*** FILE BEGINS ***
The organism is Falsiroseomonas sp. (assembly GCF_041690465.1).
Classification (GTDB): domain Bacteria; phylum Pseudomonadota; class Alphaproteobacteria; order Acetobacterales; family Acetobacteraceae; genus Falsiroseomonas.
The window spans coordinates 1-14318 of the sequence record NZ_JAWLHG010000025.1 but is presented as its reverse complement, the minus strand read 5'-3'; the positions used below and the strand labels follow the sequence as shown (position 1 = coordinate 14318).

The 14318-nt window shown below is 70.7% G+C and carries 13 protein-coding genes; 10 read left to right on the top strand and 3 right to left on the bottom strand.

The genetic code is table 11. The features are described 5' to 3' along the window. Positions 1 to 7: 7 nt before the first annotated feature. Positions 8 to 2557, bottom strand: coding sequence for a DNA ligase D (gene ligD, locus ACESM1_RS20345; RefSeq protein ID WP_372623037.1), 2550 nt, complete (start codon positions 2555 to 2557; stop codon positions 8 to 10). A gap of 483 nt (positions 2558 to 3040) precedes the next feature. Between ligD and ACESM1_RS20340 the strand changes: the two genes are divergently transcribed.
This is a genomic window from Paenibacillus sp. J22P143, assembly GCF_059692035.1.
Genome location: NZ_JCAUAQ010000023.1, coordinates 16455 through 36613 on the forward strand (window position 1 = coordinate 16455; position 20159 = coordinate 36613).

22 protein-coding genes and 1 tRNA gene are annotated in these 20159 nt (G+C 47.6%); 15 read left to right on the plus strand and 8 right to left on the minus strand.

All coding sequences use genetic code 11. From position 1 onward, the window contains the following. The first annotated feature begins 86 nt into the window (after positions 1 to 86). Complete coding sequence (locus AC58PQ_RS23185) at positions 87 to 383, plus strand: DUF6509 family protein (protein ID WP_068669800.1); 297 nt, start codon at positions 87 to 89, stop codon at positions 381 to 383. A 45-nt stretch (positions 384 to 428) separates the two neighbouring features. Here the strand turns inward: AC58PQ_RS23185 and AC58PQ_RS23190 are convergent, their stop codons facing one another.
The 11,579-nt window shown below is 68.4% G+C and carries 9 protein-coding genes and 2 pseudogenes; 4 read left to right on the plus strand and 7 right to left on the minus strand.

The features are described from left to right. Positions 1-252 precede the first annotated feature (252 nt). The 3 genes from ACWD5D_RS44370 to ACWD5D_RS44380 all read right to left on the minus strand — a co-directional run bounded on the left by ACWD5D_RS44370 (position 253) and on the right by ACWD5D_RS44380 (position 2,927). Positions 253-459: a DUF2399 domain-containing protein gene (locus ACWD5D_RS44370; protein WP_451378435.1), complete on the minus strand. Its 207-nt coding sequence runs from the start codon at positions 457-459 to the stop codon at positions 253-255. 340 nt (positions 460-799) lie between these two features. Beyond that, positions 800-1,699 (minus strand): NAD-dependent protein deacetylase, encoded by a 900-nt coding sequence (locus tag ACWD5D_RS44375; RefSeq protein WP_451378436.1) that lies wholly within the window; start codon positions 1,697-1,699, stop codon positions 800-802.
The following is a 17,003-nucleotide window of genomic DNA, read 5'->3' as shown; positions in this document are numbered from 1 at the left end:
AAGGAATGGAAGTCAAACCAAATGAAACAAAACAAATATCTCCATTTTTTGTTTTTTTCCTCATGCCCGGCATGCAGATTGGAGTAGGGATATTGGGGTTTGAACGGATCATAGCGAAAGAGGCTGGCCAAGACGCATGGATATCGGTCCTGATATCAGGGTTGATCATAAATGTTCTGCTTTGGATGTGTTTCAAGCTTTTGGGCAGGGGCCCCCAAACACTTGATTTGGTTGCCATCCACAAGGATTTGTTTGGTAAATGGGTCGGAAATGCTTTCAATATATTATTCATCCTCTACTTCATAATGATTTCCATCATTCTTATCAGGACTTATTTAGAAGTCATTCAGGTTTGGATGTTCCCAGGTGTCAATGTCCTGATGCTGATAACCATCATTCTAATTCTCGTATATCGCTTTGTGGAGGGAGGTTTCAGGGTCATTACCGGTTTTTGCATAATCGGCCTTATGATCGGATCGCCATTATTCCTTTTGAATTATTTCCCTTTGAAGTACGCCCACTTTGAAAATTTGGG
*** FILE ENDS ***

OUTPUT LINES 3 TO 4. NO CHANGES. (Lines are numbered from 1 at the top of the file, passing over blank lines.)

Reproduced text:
The window spans coordinates 1-14318 of the sequence record NZ_JAWLHG010000025.1 but is presented as its reverse complement, the minus strand read 5'-3'; the positions used below and the strand labels follow the sequence as shown (position 1 = coordinate 14318).

The 14318-nt window shown below is 70.7% G+C and carries 13 protein-coding genes; 10 read left to right on the top strand and 3 right to left on the bottom strand.